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Diana Nguyen was 10 when she left Vietnam on a boat. It took 2 years to get to the U.S.

A photo of Diana Nguyen wearing a purple floral shirt and standing in front of a row of bamboo bushes.
Julia Reihs
Diana Nguyen came to the U.S. when she was 12 years old. Leaving the airport, she saw snow for the first time.

Diana Nguyen left her native Vietnam after her father was threatened with prison for serving in the South Vietnamese army.

She talks about encountering pirates in the Pacific Ocean, seeing snow for the first time and not taking anything for granted.

We're highlighting the voices of people from the Austin area who came to the U.S. from another country in celebration of Immigrant Heritage Month in June.

Read Diana's story below — originally published in 2019 — or tap the audio button above to listen. This transcript has been slightly edited for clarity.

"My name is Diana Nguyen, I'm from Vietnam.

"I was born in South Vietnam, I came to America in 1987. [We] left Vietnam in 1985 and my family spent two years in the refugee camps.

"My father attempted three time to leave Vietnam at that time. But in 1985, we received a letter from my cousin saying that they're going to close all the refugee camps. If my father wants to leave, he has to leave now. So we spent about six days on the Pacific Ocean. We were one of those Vietnamese boat people. We ended up encountering a lot of Thai pirates. I remember from my memories [it happened] three times. So my mom did not know anything — nobody wrote to us and told us, 'You're going to encounter pirates.'

"There's a total of 21 of us at the time. Originally, we started out with 24 people, but the pirates kidnapped two of my cousins and one of my sisters.

"A lot of people who get kidnapped got killed. My sister was able to — They returned her and my cousin a few months later. She told me that as long as you don't fight back [that] they actually rotate you around different pirates boats until I guess they're done with you and they drop you off at a location. That's where the Thai social services, they go pick her up. By the time [she] reunited with us was a total of about six months.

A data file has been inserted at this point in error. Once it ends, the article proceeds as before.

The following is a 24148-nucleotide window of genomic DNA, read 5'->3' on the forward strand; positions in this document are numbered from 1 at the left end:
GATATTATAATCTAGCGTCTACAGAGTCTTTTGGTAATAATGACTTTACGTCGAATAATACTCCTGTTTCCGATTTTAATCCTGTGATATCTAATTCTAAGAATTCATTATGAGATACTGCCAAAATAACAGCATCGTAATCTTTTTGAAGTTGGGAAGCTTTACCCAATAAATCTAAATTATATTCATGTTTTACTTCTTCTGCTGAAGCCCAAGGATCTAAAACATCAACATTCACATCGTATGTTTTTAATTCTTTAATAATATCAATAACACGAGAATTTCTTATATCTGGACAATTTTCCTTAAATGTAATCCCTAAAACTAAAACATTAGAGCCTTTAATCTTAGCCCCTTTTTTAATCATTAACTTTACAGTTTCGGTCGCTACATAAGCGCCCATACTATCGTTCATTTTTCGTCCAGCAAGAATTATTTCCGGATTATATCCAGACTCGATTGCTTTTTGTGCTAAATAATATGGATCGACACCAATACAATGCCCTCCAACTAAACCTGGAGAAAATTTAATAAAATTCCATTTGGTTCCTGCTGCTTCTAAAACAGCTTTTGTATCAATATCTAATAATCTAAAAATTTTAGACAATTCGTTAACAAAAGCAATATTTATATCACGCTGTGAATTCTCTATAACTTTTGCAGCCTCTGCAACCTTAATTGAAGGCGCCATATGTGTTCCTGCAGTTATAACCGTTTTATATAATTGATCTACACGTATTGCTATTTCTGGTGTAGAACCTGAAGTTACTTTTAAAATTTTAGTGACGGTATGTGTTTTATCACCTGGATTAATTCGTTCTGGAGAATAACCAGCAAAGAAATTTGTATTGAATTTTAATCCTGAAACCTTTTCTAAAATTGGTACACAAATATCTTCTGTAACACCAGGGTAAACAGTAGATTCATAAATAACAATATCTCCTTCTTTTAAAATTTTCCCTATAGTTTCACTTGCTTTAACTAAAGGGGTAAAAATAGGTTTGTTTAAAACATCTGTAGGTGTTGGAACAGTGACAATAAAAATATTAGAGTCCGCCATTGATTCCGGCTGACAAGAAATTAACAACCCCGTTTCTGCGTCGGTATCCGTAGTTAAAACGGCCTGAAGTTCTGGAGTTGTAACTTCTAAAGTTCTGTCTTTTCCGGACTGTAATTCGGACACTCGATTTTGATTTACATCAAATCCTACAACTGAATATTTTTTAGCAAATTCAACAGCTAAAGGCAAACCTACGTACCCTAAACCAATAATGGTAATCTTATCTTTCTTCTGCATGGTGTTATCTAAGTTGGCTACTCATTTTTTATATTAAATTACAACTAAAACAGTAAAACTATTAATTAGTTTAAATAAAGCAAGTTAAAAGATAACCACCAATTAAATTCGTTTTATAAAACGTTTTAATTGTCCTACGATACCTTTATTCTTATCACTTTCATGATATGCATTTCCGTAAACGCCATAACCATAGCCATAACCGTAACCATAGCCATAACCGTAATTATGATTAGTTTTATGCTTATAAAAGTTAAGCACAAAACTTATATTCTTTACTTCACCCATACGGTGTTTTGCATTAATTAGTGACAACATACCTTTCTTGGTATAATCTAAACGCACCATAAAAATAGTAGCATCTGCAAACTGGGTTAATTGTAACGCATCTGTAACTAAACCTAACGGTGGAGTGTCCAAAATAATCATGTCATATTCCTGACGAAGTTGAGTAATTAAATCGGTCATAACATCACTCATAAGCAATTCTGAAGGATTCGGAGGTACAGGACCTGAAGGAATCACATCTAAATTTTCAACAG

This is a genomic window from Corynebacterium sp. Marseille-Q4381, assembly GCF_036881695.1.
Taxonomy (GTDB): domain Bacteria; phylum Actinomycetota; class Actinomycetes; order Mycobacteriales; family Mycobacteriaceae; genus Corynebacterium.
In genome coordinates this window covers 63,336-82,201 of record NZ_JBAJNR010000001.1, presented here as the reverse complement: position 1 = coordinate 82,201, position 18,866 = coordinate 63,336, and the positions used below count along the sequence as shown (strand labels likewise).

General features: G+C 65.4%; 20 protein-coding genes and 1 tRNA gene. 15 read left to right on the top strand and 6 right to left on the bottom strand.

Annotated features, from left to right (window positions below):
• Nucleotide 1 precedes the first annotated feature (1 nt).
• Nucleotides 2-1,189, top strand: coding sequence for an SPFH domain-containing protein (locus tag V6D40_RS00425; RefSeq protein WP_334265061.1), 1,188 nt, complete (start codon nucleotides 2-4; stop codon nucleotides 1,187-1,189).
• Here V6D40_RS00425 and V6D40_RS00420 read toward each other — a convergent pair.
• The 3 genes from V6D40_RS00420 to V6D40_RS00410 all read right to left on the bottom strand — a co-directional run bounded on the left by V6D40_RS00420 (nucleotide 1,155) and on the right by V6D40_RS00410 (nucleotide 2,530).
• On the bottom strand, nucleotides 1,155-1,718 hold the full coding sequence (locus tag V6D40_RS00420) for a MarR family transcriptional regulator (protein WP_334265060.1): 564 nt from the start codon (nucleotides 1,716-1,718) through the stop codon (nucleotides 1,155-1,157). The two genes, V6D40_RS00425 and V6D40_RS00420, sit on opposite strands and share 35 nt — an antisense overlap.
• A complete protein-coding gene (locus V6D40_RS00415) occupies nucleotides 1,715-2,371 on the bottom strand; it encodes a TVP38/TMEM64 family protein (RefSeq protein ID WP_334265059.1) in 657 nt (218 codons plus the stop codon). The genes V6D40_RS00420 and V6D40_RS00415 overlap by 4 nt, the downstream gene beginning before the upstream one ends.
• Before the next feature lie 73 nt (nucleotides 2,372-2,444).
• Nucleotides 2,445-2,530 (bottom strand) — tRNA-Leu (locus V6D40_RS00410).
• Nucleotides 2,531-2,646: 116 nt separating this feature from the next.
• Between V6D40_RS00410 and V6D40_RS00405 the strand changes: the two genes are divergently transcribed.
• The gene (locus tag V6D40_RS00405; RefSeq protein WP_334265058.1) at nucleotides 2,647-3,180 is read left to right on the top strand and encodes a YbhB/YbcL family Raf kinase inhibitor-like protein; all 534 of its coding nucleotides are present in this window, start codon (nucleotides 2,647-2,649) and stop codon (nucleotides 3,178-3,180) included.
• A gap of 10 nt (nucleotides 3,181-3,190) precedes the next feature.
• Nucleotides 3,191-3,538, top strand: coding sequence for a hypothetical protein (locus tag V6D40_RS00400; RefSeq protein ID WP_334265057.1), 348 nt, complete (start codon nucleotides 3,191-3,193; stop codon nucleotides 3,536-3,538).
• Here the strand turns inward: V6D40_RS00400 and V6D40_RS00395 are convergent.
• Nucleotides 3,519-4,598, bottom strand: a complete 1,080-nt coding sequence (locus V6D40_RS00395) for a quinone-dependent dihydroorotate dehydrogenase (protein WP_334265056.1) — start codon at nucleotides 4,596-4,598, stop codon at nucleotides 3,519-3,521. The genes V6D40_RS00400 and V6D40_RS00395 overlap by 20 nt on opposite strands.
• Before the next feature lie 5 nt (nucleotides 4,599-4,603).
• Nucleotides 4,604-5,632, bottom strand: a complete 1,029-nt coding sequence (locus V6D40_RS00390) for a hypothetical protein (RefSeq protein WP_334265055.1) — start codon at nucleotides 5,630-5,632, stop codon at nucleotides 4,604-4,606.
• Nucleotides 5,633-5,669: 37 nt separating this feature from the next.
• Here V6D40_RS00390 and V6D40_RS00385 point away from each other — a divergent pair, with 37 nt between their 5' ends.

"To get to America, it was at that time — by that time, is not easy. You have to have a relative and sponsor in America. Luckily, we have my half-sister. She came in 1975, and they end up in York, Pennsylvania. So that's my first hometown when we arrive in 1987.

"I remember we arrived in January, so my first memory was stepping out at the airport [and] we see snow for the first time. So that was my first memory of America. It was cold, and seeing snow for the first time.

"I didn't really miss Vietnam. I was happy to be here. At that age I know that the only way — like my mom always tells us that, 'We're going to make it in America, and this is our opportunity to have a better life.'

"So we did our best to learn English and adapt and fit in. My goal back then for my mom was us to do good in school, and she said the only way out for us is having an education.

"Looking back at the experience that my family were refugee and why we left Vietnam. For a lot of people who grew up here, like my younger sister, they wouldn't — they sometimes take things for granted. For me, I've seen my family go through it. And now you look back at the immigrants from Mexico. Some people ask why they leave. You know, they're putting their children in danger. My parents did the same thing."

Julia Reihs is a photographer and videographer for KUT and KUTX. She covers daily news assignments and produces short-form documentary projects following local news and music.
Matt Largey is the Projects Editor at KUT. Got a tip? Email him at Follow him on Twitter @mattlargey.
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